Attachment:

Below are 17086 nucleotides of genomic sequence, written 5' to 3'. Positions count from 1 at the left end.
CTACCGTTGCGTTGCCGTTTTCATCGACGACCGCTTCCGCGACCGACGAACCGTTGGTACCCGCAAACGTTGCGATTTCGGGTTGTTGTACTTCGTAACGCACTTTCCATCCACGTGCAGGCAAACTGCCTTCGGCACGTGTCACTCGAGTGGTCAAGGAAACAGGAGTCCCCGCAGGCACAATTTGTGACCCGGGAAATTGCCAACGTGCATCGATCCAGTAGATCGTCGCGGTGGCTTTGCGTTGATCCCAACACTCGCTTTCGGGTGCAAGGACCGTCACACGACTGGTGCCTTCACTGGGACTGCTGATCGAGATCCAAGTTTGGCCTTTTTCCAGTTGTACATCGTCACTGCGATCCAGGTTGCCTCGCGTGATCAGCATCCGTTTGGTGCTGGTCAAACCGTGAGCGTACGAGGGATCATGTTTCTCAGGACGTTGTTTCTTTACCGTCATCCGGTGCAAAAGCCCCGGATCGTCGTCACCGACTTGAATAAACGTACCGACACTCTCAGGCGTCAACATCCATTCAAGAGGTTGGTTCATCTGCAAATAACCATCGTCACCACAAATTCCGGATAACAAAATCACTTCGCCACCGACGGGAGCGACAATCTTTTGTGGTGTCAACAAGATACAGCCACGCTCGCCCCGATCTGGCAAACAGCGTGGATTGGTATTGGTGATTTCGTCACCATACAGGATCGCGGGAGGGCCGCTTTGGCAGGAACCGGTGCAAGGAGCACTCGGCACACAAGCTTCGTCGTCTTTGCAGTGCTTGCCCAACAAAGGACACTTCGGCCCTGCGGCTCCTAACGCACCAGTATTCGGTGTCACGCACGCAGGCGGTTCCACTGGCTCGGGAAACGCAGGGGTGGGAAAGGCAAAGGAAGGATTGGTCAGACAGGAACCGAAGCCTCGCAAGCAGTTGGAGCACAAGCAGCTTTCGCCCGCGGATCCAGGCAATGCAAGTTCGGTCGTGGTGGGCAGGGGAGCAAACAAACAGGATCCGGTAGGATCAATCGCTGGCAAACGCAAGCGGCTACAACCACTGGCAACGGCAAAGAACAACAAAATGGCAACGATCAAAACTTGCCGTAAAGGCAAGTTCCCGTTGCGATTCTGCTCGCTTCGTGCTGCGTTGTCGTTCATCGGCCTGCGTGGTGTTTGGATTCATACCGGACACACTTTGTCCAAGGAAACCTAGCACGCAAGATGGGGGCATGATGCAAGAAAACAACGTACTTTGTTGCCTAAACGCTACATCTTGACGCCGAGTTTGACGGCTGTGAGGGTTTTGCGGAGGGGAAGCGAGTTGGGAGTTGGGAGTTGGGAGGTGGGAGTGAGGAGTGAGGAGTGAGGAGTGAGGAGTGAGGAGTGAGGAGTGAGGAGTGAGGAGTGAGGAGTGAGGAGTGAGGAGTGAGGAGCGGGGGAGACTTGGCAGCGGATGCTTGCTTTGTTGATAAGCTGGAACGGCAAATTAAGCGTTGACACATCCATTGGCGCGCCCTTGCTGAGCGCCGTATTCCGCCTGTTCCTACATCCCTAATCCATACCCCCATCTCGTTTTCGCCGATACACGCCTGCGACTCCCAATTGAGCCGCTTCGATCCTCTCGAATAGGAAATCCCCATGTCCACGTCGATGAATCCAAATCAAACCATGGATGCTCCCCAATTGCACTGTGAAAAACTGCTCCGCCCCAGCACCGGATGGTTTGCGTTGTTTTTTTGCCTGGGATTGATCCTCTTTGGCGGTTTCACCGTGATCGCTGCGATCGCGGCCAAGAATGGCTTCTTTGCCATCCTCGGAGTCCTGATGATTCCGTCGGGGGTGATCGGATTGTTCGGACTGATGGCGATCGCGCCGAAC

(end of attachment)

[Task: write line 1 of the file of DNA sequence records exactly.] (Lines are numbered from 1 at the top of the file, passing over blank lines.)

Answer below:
Below are 17086 nucleotides of genomic sequence, written 5' to 3'. Positions count from 1 at the left end.